When it comes to the construction of dams, the safety and stability of the structure are of paramount importance. The diaphragm wall in dam is an essential component, which helps to retain the water and prevent seepage. There has been a long-standing debate over whether drilling and grouting are necessary for constructing diaphragm walls in dams. In this blog post, we will explore the topic of drilling and grouting in dam construction and examine whether they are a requisite.
What are drilling and grouting?
Drilling and grouting are two common techniques used in construction projects to increase the stability and strength of soil and rock. Drilling involves the use of a drill to create a hole in the ground, while grouting involves injecting a fluid material, such as cement or a chemical solution, into the hole to fill any gaps or voids. This process creates a strong, stable foundation for the structure being built.
There are several drilling and grouting techniques used, depending on the geological conditions and the desired outcome. Some of the common drilling and grouting techniques are:
Drilling activity in progress at a HIPL project site
Jet Grouting: In this technique, a high-pressure jet of grout is injected into the soil or rock to create a column of grouted soil, followed by inserting anchors in construction. The columns can be used to create a diaphragm wall or to strengthen the foundation by increasing the bearing capacity.
Cement Grouting: In this technique, a mixture of cement, water and additives is injected into the soil or rock to fill any voids or gaps and create a solid foundation. The cement grout can be injected under pressure or by gravity, depending on the depth and the required strength.
Chemical Grouting: In this technique, chemicals are injected into the soil or rock to create a stable barrier. The chemicals react with the soil or rock to create a solid mass and prevent the flow of water and soil particles.
Where are drilling and grouting techniques used?
Drilling and grouting techniques are commonly used in various construction projects, including the construction of tunnels, foundations and dams. In dam construction, drilling and grouting can be used to create a solid foundation and prevent water from seeping through the dam. This is achieved by creating a diaphragm wall using a combination of drilling and grouting techniques.
What are Diaphragm Walls?
Diaphragm walls are reinforced concrete walls that are constructed by excavating a trench in the soil, installing reinforcement cages and filling the trench with concrete. They are commonly used to create underground structures, such as basements, tunnels and underground parking garages.
How do diaphragm walls work in dam construction?
Dam construction in action somewhere in North India
These large, reinforced concrete walls are typically used in the construction of dams and other large-scale structures. These walls are constructed by using a top down construction method, which involves excavating a trench and installing anchors or piles to stabilise the surrounding soil. The diaphragm wall is then constructed by pouring concrete into the trench, which forms a continuous, watertight barrier.
In dam construction, diaphragm walls are used to strengthen the foundation by providing a stable and watertight barrier between the dam and the underlying soil or rock.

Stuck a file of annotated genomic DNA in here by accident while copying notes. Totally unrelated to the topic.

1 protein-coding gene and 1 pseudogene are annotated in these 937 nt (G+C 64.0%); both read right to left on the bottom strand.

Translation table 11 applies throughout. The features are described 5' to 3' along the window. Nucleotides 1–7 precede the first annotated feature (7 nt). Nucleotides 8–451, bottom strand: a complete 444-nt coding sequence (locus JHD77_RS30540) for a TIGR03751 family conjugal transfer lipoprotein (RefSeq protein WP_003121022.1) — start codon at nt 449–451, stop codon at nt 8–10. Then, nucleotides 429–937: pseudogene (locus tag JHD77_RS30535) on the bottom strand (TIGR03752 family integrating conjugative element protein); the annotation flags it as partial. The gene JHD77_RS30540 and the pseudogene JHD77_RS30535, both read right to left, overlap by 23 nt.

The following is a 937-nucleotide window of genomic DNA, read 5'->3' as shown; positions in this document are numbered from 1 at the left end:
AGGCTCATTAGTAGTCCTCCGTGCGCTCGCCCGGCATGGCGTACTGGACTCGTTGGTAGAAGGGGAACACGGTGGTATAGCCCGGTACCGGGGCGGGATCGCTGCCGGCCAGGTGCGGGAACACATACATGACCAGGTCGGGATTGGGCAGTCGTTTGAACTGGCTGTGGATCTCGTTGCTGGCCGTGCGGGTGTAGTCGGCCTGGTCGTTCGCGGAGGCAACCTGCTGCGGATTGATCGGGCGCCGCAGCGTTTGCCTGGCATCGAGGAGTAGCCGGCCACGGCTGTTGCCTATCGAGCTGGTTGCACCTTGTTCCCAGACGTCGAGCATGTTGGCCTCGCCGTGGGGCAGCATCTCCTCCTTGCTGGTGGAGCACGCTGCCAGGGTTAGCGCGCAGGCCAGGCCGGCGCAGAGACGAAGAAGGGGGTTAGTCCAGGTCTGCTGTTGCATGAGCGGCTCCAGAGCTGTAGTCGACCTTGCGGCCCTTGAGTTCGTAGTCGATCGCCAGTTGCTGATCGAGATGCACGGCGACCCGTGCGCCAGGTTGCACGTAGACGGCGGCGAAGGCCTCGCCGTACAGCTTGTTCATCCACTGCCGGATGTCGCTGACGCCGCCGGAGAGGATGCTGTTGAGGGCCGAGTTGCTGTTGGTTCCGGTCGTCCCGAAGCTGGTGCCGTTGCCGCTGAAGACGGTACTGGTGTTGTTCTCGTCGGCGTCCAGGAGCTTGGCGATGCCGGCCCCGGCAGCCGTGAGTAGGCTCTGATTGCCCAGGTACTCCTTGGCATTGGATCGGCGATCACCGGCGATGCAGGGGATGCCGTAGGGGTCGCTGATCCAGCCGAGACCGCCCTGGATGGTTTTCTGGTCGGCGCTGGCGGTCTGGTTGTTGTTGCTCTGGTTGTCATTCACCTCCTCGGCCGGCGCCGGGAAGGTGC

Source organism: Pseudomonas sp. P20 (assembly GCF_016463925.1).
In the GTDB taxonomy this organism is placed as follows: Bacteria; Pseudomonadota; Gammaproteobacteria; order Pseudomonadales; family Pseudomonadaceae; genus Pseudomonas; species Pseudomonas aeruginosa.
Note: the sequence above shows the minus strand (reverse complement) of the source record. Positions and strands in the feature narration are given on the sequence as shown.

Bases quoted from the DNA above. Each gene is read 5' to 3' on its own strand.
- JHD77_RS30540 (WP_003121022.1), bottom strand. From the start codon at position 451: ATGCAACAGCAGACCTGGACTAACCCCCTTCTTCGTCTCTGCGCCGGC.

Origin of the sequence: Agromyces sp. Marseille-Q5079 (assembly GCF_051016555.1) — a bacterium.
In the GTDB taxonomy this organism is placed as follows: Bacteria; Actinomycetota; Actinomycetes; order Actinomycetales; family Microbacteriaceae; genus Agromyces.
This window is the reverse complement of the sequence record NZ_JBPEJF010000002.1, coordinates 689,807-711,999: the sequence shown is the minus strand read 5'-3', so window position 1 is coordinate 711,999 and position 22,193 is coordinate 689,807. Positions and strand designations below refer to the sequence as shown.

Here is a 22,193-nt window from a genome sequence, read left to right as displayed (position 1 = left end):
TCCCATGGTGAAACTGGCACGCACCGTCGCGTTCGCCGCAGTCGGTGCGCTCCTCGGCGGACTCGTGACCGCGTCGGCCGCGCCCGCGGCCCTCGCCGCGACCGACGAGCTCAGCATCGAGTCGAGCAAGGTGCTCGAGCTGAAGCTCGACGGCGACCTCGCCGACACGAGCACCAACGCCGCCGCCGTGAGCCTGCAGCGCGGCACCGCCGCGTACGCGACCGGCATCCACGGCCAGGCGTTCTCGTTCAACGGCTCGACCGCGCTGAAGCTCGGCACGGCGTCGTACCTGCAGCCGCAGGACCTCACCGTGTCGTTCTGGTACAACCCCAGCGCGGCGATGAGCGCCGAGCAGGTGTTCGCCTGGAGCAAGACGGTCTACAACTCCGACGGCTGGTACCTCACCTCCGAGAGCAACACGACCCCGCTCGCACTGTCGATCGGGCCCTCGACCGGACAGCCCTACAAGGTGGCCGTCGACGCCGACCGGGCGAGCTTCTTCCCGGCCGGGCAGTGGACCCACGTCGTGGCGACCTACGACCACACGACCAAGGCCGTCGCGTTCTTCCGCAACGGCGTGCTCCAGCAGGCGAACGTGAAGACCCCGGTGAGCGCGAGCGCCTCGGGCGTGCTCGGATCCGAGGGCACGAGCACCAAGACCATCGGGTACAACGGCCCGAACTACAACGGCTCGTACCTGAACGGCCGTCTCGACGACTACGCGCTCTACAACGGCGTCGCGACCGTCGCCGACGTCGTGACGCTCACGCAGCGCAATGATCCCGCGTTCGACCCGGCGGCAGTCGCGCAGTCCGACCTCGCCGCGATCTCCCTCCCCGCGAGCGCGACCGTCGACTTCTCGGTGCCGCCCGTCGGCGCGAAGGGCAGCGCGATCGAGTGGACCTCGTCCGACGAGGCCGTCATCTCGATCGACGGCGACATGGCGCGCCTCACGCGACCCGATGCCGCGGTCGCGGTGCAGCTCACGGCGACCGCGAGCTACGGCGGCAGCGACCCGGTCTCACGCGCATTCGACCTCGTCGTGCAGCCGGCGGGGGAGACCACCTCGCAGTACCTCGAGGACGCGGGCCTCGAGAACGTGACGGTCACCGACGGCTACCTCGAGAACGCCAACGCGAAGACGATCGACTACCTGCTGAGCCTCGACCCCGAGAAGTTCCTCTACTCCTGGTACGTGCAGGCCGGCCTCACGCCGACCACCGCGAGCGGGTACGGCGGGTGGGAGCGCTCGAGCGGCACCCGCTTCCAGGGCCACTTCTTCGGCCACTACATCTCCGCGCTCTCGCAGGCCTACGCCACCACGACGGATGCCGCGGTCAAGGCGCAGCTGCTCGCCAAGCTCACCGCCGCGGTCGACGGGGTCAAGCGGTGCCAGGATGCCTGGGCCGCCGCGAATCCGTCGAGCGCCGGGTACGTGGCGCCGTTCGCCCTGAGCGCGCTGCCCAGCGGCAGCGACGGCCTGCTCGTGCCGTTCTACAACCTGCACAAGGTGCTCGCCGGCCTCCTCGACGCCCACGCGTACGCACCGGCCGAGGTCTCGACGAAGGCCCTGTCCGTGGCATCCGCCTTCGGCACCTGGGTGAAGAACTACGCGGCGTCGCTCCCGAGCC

The stability of a dam foundation is critical, as any failure or instability can have catastrophic consequences. Diaphragm wall construction strengthens the foundation by preventing the flow of water and soil particles through the foundation, which can cause erosion and instability. They also increase the bearing capacity of the foundation by distributing the load of the dam over a larger area.
Why is it not required to have drilling and grouting in dam construction?
While drilling and grouting are effective techniques for creating a stable foundation, they are not always necessary in dam construction. Diaphragm walls are designed to be watertight and prevent water from seeping through the dam. If the soil surrounding the dam is stable and has low permeability, drilling and grouting may not be required. Additionally, drilling and grouting can be time-consuming and expensive, which can increase the overall cost of the project.
Cantilever Diaphragm Walls are another method of constructing diaphragm walls in dams. They do not require any form of anchoring, making them a cost-effective and efficient solution for dam construction. The cantilever diaphragm wall is constructed using a similar top-down construction method, where the wall is built in stages by pouring concrete into the trench. The stability of the wall is ensured by the weight of the concrete and the soil pressure exerted on the wall. This method of construction eliminates the need for drilling and grouting and makes the construction process faster and more economical.
Drilling and grouting techniques are effective methods for creating a stable foundation in construction projects, including dam construction. However, they are not always necessary and can be time-consuming and expensive. Diaphragm walls can be constructed using a top-down construction method, which provides an alternative to drilling and grouting and can be just as effective in creating a stable foundation for the dam. Cantilever diaphragm walls offer a cost-effective and efficient solution for dam construction, eliminating the need for piling construction anchoring, drilling and grouting. Ultimately, the decision to use drilling and grouting in dam construction will depend on the specific site conditions and the design of the dam.